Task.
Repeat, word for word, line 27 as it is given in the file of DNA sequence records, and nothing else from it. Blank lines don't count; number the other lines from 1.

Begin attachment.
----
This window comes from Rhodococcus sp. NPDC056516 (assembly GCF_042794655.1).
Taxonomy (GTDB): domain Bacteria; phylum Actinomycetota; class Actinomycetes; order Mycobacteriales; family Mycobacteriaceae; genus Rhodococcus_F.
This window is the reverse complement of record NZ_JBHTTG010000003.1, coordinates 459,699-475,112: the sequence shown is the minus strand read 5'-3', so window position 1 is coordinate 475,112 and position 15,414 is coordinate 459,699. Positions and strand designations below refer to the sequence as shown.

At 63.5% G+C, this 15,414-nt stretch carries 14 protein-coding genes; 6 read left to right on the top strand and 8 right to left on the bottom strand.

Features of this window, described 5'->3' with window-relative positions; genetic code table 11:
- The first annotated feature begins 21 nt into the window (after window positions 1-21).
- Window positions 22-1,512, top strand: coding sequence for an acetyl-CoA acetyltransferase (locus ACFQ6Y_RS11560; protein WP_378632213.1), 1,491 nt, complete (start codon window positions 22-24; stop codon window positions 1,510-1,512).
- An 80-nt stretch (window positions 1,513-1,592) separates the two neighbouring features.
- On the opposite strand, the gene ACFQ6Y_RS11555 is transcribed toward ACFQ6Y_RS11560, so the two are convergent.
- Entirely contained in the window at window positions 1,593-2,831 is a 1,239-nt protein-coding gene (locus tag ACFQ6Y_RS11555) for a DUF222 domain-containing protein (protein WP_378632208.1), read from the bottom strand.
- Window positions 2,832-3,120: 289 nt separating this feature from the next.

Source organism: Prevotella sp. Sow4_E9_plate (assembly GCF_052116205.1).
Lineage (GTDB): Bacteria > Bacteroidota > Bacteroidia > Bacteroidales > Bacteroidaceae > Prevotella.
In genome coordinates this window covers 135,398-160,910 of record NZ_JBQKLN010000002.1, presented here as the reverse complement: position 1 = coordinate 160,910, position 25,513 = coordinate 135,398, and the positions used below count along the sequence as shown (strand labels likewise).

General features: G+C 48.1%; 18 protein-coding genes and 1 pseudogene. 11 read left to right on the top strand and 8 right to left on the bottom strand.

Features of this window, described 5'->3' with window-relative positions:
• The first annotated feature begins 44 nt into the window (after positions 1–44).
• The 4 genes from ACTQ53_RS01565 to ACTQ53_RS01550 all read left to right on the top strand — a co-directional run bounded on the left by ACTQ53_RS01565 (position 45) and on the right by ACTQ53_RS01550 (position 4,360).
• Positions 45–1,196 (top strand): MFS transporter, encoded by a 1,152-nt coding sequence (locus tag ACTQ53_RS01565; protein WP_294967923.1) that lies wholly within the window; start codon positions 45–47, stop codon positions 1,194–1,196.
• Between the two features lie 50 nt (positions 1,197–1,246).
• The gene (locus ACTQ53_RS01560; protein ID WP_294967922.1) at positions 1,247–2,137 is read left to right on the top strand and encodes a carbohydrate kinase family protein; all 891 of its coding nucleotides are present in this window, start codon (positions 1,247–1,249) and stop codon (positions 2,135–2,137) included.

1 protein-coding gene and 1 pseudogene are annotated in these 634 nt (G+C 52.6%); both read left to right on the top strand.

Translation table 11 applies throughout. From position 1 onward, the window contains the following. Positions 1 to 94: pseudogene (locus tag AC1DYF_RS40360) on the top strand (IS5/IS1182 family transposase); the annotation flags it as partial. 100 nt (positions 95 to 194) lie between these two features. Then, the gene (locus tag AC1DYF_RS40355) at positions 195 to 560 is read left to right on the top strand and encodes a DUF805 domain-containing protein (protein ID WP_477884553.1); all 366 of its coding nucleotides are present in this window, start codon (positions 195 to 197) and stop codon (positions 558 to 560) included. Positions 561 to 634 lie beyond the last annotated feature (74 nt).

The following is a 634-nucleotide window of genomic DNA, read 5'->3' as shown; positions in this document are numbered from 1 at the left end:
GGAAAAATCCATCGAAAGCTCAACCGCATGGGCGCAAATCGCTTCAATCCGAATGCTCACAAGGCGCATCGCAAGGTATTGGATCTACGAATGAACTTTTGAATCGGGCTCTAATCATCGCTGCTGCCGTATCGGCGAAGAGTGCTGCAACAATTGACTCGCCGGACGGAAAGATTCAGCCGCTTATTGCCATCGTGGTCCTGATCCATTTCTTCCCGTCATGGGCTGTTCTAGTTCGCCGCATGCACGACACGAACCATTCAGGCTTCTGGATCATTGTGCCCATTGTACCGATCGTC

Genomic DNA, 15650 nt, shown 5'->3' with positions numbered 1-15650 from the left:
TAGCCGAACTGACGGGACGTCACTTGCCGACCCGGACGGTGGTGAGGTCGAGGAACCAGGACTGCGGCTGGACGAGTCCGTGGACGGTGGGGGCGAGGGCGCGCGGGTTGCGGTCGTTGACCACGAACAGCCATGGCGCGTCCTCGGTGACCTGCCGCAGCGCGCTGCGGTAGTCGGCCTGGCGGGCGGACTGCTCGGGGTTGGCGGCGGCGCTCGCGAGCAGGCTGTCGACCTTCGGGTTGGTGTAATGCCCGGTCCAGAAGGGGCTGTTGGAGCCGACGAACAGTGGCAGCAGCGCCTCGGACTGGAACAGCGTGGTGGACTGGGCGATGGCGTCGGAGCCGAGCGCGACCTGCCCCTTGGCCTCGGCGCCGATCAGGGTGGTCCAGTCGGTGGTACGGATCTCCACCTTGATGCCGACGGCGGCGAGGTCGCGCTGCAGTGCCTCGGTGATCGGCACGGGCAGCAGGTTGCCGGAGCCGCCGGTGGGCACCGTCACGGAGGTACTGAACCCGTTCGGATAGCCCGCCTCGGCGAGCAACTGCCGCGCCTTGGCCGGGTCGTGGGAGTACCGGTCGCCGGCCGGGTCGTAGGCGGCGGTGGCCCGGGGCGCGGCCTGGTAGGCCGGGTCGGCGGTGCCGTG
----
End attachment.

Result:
TAGCCGAACTGACGGGACGTCACTTGCCGACCCGGACGGTGGTGAGGTCGAGGAACCAGGACTGCGGCTGGACGAGTCCGTGGACGGTGGGGGCGAGGGCGCGCGGGTTGCGGTCGTTGACCACGAACAGCCATGGCGCGTCCTCGGTGACCTGCCGCAGCGCGCTGCGGTAGTCGGCCTGGCGGGCGGACTGCTCGGGGTTGGCGGCGGCGCTCGCGAGCAGGCTGTCGACCTTCGGGTTGGTGTAATGCCCGGTCCAGAAGGGGCTGTTGGAGCCGACGAACAGTGGCAGCAGCGCCTCGGACTGGAACAGCGTGGTGGACTGGGCGATGGCGTCGGAGCCGAGCGCGACCTGCCCCTTGGCCTCGGCGCCGATCAGGGTGGTCCAGTCGGTGGTACGGATCTCCACCTTGATGCCGACGGCGGCGAGGTCGCGCTGCAGTGCCTCGGTGATCGGCACGGGCAGCAGGTTGCCGGAGCCGCCGGTGGGCACCGTCACGGAGGTACTGAACCCGTTCGGATAGCCCGCCTCGGCGAGCAACTGCCGCGCCTTGGCCGGGTCGTGGGAGTACCGGTCGCCGGCCGGGTCGTAGGCGGCGGTGGCCCGGGGCGCGGCCTGGTAGGCCGGGTCGGCGGTGCCGTG